I recently left my job at a startup in Los Angeles, CA and moved back to Madison, WI to start my own game studio. It was not an easy decision to make but I decided that I wanted to work on something of my own again. Once I got back to Wisconsin I got started right away and created a new company called Boppy Games, LLC. I needed to come up with a company name quickly and Boppy was a nickname I had been using over the last few years. Its likely the name of the company will change in the future, but for now it’s fine. I’ve been back for about a month now and I thought I would share my progress. I think I will release a blog post on a bi-weekly schedule just talking about the things I’m working on since I’ve gotten quite a few requests from people who are wondering what I’m doing.

First Steps

The way things are listed here isn’t the order in which I did things but I thought I would list what I’ve been working on in order that makes the most sense for the reader.

Procedural Terrain Generation

One of the first things I knew I wanted in my game was a large map. I wasn’t sure right away if I wanted it procedurally generated but I thought I would give it a try because I hadn’t done it before and after a few hours I decided it was within the realm of things I could do well.

The primary objective of my procedural terrain generator is that I wanted to be able to modify the terrain generator at runtime and regenerate the terrain. This is important because I knew the terrain would be a critical aspect of the game so iterating quickly on the algorithm was crucial. I decided that the actual algorithm “code” will be done using Unity’s Bolt plugin. This was just done by attaching a macro to the terrain and then at runtime using a custom event that starts the macro and works on the data attached to that object.

Here is an example of the code that generates the dirt texture:

To explain this script simply, the input is just a Vector2 of the position that needs to be generated. The ouput will be a float value between 0 and 1, which determines the “strength” of this particular generator. You can see the source of the noise I’m using is perlin noise and I’m just using some custom clamping and interpolation functions to cut up and resize the noise. All of the generators I’m using right now are basically the same as this one with different values for clamping and resizing.

Here is a top-down view of the output of the terrain generator:

So far on this map we just have grass, dirt and some simple resource patches that I will explain in a later blog post.

Automated Testsuite

I’ve been doing professional game development for over 3 years now and I’ve decided that I want to get things started on the right foot for once, so I spent about a week building a testsuite that will run on my code whenever I push a branch. The testsuite is running on a VM on my server which I will talk about in the next section. My testsuite program was built using Windows Presentation Foundation (WPF). I had some basic requirements for the testsuite, the most important is I wanted to be able to quickly start/stop/restart the testsuite program and also run the testsuite program manually on a branch if I want. Here is the UI I came up with:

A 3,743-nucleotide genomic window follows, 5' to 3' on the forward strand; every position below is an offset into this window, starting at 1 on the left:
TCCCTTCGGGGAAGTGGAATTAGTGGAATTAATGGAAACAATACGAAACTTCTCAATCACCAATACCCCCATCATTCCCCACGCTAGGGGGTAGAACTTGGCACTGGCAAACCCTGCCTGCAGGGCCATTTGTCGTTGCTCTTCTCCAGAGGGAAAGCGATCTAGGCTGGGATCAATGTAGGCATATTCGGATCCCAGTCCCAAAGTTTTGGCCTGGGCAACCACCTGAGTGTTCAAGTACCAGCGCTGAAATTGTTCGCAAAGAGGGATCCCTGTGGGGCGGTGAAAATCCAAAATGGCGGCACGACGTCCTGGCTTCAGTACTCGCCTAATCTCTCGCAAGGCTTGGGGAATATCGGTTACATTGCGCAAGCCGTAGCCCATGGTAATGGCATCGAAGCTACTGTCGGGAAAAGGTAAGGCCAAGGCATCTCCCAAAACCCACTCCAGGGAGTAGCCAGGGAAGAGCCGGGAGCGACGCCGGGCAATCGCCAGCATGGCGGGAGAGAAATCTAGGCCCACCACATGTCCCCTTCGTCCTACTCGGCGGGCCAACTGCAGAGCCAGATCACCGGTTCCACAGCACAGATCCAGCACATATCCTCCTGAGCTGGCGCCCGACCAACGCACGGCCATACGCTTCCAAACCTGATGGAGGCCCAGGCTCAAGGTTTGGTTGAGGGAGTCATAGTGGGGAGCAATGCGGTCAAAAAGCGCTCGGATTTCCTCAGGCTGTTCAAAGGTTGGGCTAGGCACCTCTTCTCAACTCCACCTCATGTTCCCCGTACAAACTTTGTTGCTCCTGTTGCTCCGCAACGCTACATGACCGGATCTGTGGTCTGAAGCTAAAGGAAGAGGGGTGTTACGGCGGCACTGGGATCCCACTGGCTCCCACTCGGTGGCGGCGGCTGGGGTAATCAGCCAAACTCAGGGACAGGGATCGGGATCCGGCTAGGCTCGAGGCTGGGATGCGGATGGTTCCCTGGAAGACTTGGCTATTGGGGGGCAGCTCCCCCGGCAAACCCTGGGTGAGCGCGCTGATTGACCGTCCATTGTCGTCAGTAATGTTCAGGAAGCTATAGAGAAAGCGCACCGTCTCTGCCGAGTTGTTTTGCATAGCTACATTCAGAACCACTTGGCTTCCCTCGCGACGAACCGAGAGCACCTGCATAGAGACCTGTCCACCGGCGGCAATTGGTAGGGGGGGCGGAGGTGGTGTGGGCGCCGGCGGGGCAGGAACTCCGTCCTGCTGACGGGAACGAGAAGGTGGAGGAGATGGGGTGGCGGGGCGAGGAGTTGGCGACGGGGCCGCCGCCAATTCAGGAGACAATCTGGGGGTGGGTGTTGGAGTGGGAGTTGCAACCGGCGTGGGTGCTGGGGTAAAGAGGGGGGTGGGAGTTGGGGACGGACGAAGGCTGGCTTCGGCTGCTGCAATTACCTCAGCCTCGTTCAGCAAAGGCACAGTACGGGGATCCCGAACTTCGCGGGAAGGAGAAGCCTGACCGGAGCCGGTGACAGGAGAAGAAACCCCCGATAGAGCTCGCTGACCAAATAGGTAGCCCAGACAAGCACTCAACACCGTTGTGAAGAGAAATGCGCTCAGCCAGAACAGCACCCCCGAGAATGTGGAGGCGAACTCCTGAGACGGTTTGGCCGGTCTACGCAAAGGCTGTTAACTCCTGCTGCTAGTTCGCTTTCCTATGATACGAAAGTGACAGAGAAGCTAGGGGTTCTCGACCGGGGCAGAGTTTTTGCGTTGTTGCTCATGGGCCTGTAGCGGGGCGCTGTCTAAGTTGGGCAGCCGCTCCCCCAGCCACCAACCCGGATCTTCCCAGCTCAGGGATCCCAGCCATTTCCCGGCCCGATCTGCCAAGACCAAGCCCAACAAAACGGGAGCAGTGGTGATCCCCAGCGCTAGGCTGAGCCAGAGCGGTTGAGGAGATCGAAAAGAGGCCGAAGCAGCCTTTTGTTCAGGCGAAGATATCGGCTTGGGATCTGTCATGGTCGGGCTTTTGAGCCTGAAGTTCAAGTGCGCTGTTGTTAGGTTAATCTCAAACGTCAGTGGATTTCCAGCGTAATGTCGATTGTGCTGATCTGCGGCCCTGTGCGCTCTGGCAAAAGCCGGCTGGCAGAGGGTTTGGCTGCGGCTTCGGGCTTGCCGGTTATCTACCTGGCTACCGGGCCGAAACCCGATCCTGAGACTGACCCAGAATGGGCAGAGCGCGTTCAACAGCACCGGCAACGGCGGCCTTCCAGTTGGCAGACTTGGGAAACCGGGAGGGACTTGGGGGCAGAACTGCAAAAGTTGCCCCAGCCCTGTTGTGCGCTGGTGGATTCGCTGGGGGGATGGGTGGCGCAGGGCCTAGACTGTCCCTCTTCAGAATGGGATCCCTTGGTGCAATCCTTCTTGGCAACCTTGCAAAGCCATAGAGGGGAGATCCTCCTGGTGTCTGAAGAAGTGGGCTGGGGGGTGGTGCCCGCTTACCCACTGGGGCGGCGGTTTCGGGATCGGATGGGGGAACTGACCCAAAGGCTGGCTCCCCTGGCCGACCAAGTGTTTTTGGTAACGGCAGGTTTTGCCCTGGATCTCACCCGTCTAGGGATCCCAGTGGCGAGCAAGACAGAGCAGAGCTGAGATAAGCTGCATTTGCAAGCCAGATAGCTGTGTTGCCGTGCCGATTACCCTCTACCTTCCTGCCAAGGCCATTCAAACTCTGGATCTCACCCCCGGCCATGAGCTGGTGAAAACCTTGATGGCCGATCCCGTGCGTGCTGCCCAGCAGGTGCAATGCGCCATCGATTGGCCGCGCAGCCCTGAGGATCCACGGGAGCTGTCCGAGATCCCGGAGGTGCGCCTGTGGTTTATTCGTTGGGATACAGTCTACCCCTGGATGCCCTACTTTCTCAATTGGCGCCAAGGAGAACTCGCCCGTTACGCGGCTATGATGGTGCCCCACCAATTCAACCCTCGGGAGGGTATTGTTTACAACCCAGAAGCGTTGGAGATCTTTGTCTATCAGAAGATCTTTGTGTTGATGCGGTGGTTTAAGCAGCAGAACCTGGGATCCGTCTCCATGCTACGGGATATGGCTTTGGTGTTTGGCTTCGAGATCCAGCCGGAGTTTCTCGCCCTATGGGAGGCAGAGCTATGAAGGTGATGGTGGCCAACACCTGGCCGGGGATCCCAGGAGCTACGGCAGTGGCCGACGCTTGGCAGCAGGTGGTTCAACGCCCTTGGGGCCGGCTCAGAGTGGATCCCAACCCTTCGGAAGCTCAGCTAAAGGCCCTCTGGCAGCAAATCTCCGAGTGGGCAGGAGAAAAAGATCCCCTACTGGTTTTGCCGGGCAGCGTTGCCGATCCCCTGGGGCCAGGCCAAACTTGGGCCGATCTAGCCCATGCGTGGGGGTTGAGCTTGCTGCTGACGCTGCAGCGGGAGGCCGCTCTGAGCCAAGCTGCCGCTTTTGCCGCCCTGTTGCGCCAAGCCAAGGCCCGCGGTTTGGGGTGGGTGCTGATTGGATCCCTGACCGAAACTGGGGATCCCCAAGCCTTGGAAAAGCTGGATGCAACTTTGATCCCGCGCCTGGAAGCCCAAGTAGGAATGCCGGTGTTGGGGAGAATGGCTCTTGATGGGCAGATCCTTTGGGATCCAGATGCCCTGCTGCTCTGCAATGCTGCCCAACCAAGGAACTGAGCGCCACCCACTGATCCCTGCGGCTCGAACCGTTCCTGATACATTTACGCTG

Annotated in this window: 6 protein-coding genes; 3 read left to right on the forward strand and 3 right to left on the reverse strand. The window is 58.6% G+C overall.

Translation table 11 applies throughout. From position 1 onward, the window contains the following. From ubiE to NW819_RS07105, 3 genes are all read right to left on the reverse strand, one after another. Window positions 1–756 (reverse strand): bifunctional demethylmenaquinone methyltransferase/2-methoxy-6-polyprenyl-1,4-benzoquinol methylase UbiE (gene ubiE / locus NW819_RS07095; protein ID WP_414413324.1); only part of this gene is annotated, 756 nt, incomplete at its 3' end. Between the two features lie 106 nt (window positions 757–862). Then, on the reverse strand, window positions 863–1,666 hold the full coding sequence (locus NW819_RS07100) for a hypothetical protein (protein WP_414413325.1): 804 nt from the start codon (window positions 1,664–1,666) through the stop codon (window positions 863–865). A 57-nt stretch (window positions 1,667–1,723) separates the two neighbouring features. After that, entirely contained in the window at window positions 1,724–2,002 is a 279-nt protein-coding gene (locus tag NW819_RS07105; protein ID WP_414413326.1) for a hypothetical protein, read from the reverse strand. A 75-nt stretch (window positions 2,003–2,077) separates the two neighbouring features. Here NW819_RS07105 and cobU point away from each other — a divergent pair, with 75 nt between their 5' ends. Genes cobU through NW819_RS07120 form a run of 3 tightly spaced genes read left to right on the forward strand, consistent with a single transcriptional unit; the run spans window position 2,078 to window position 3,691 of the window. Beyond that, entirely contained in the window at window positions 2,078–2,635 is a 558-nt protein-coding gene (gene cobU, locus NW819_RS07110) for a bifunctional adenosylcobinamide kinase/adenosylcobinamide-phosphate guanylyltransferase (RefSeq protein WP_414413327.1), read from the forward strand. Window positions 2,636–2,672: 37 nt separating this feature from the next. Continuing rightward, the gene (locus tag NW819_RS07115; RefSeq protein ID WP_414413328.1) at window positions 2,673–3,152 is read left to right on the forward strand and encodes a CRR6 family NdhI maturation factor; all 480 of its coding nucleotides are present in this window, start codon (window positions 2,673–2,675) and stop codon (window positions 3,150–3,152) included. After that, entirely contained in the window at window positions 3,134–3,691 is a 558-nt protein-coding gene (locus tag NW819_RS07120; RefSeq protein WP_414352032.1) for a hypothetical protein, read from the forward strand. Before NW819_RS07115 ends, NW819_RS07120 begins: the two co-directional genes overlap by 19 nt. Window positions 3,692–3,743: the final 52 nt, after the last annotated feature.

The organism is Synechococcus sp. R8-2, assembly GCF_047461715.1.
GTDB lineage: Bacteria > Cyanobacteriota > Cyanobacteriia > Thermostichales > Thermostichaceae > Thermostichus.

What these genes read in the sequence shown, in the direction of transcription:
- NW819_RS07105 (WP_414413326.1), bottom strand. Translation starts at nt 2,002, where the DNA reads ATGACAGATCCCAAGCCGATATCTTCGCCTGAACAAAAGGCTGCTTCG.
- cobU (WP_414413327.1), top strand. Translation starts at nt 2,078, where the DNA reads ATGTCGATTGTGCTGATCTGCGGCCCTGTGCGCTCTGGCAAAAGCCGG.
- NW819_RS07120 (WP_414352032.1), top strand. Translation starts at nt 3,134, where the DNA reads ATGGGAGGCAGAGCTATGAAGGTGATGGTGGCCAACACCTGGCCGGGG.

Its not fancy because the amount of time I’ll actually be looking at this UI is very small. Also the only things I’ve redacted from this image are the hosting prefix which contains the IP address of the server and the email configuration, everything else is left untouched. This program is running on my server that I really never log into unless there’s a problem which there hasn’t been yet since I started the server.

The way this program works is when I push a branch to my private Github repository, Github will send my server an HTTP request that contains the name of the branch that was pushed. I take this information and I do a local git fetch, checkout, pull on that branch. Then the testsuite program just runs a script within the project. When the script execution completes the testsuite searches the output for “Testsuite passed” and if it doesn’t find that string then the testsuite failed. When the testsuite run is complete an email is sent which includes the status of all of the tests that were run and the amount of time it took to complete the run. Here is an example of what one of those emails looks like:

This testsuite has been extremely useful so far and I will continue to make improvements to it in the future.


Before I could get started writing game code I wanted to get some simple development infrastructure working properly to speed things up significantly. This is actually what I spent most of my first week on.

I knew I was going to be using a lot of VMs and I needed a file share for sharing documents and builds on the local network. Its extremely useful to have a file share connected to your workstation and all of your VMs so you can quickly move files in between machines and have certain files (ssh keys, common scripts, etc.) available to all machines. In order to address these issues I’m using UNRAID on my old gaming desktop. With UNRAID you can create protected shares and VMs quickly and everything just works properly right out of the box. You can even pass through certain hardware, like your graphics card, directly to a VM. For example, I have a windows instance running in a VM that has direct access to a GTX 1060 so it can run Unity really well even from inside of a VM.


That wraps it up for this post. I will do another post in 2 weeks which will have a lot more updates related to actual gameplay. I want to try to release some playables if I can and the game I’m working on is multiplayer so I will eventually do public playtests in the future where everyone can play together. The game is still too small and underdeveloped at this point for me to make a Discord server but I will make one in the future.

Thanks for reading!

– John